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Mathematical Architecture for Models of Fluid Flow Phenomena

Labovschii, Alexandr (2008) Mathematical Architecture for Models of Fluid Flow Phenomena. Doctoral Dissertation, University of Pittsburgh. (Unpublished)

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This thesis is a study of several high accuracy numerical methods for fluid flow problems and turbulence modeling.First we consider a stabilized finite element method for the Navier-Stokes equations which has second order temporal accuracy. The method requires only the solution of one linear system (arising from an Oseen problem) per time step. We proceed by introducing a family of defect correction methods for the time dependent Navier-Stokes equations, aiming at higher Reynolds' number. The method presented is unconditionally stable, computationally cheap and gives an accurate approximation to the quantities sought. Next, we present a defect correction method with increased time accuracy. The method is applied to the evolutionary transport problem, it is proven to be unconditionally stable, and the desired time accuracy is attained with no extra computational cost. We then turn to the turbulence modeling in coupled Navier-Stokes systems - namely, MagnetoHydroDynamics. Magnetically conducting fluids arise in important applications including plasma physics, geophysics and astronomy. In many of these, turbulent MHD (magnetohydrodynamic) flows are typical. The difficulties of accurately modeling and simulating turbulent flows are magnified many times over in the MHD case. We consider the mathematical properties of a model for the simulation of the large eddies in turbulent viscous, incompressible, electrically conducting flows. We prove existence, uniqueness and convergence of solutions for the simplest closed MHD model. Furthermore, we show that the model preserves the properties of the 3D MHD equations. Lastly, we consider the family of approximate deconvolution models (ADM) for turbulent MHD flows. We prove existence, uniqueness and convergence of solutions, and derive a bound on the modeling error. We verify the physical properties of the models and provide the results of the computational tests.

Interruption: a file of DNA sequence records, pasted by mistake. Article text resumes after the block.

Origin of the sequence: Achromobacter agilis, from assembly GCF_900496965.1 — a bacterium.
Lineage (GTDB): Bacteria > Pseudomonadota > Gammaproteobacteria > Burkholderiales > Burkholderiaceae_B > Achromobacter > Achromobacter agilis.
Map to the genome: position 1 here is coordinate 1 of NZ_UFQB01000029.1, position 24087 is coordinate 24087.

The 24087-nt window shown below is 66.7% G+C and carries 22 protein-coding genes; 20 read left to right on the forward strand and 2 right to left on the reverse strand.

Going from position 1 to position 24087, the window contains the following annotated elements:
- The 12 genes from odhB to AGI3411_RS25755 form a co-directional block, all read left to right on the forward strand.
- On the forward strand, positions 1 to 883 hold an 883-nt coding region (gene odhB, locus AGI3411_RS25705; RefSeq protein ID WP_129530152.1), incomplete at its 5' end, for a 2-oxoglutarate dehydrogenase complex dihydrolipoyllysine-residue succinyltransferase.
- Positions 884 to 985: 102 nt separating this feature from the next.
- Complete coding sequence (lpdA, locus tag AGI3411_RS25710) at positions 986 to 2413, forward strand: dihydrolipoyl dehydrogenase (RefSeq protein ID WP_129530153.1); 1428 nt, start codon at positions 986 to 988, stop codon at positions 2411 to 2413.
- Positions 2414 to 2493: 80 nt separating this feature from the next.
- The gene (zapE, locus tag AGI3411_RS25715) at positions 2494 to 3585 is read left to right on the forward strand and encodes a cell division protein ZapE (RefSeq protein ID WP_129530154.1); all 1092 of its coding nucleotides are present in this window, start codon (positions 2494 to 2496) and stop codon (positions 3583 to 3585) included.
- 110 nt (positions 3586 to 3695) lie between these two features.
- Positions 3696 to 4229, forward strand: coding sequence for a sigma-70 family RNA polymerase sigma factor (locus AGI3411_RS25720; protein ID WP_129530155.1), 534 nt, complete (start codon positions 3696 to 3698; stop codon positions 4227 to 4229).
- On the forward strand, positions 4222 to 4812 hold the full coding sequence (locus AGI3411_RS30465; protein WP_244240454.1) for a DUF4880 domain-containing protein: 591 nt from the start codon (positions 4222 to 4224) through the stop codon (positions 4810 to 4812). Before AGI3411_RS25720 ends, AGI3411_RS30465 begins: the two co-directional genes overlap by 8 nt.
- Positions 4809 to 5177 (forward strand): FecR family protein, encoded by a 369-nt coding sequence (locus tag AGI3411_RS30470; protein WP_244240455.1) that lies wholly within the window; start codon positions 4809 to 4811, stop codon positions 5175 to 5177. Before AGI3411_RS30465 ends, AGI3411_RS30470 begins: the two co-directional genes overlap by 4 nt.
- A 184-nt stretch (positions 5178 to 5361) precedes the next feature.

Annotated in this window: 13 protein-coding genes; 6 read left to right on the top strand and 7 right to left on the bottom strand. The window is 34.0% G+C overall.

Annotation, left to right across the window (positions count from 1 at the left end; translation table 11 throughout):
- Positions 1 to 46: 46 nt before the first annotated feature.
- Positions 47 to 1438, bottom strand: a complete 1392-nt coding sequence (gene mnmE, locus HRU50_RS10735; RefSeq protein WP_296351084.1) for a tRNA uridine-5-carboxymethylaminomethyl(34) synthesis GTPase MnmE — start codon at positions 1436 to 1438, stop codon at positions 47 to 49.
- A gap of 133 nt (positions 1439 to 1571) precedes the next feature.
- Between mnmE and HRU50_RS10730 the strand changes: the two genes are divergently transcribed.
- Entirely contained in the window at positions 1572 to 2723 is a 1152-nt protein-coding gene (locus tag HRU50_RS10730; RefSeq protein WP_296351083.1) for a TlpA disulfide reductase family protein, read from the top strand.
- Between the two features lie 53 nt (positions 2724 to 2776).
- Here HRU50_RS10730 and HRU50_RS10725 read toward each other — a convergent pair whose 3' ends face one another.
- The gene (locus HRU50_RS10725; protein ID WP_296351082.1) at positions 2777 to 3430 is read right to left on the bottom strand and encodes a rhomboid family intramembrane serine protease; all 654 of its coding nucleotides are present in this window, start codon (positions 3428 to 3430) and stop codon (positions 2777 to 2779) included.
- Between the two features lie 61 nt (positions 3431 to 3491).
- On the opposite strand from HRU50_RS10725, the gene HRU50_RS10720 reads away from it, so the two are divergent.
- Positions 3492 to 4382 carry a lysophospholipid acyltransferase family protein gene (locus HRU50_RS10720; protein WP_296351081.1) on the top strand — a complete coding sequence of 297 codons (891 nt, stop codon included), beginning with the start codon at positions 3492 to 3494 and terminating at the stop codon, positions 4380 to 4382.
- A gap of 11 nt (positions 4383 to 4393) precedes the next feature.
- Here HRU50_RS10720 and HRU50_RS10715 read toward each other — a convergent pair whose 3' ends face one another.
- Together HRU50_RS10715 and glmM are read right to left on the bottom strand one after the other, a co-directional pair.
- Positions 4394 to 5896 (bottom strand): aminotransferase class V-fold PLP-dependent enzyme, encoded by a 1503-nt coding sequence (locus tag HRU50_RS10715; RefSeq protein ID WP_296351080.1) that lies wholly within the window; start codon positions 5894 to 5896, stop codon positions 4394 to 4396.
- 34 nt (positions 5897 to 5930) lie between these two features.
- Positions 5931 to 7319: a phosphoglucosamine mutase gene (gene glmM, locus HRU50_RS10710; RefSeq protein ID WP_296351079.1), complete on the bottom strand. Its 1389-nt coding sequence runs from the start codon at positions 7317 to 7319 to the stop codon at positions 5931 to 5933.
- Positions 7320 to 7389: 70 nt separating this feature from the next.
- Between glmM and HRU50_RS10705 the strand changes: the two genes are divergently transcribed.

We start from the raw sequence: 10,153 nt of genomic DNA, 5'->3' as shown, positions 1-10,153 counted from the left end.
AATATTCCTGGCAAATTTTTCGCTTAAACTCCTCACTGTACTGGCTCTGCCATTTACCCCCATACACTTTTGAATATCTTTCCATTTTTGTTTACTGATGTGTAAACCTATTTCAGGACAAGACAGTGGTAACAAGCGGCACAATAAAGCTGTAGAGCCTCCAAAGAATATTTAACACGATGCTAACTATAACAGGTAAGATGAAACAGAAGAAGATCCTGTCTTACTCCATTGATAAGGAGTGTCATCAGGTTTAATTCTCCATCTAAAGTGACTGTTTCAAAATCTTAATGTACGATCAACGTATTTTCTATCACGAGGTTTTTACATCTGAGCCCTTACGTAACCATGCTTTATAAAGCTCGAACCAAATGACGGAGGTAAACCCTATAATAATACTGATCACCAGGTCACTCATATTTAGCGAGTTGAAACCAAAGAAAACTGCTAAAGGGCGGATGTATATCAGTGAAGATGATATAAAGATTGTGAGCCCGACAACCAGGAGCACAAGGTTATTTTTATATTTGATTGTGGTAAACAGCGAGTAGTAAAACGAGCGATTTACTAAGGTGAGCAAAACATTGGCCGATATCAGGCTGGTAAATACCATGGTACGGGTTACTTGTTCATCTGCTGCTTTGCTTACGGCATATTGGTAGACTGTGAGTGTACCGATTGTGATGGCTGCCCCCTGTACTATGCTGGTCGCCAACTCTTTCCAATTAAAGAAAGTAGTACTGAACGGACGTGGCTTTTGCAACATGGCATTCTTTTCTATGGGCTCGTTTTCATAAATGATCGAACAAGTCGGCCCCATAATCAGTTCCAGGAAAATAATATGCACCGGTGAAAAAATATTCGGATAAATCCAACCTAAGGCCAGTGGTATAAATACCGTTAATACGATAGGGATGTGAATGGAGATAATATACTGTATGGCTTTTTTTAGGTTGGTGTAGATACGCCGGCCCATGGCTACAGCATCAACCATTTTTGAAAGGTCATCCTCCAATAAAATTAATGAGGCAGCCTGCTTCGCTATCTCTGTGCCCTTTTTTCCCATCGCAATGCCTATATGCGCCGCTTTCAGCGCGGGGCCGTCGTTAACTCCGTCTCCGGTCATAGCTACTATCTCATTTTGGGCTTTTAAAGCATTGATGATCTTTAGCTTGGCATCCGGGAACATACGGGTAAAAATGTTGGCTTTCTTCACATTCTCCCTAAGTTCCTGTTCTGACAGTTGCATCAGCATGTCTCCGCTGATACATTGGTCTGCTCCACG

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Item Type: University of Pittsburgh ETD
Status: Unpublished
CreatorsEmailPitt UsernameORCID
Labovschii, Alexandrayl2@pitt.eduAYL2
ETD Committee:
TitleMemberEmail AddressPitt UsernameORCID
Committee ChairLayton, William Jwjl@pitt.eduWJL
Committee MemberRiviere,
Committee MemberTrenchea, Catalintrenchea@pitt.eduTRENCHEA
Committee MemberGaldi, Giovanni Pgaldi@engr.pitt.eduGALDI
Committee MemberYotov, Ivanyotov@math.pitt.eduYOTOV
Committee MemberSussman,
Date: 30 October 2008
Date Type: Completion
Defense Date: 2 May 2008
Approval Date: 30 October 2008
Submission Date: 10 July 2008
Access Restriction: No restriction; Release the ETD for access worldwide immediately.
Institution: University of Pittsburgh
Schools and Programs: Dietrich School of Arts and Sciences > Mathematics
Degree: PhD - Doctor of Philosophy
Thesis Type: Doctoral Dissertation
Refereed: Yes
Uncontrolled Keywords: deconvolution; MagnetoHydroDynamics; subgrid scaling; turbulence; defect correction; LES
Other ID:, etd-07102008-083457
Date Deposited: 10 Nov 2011 19:50
Last Modified: 15 Nov 2016 13:45


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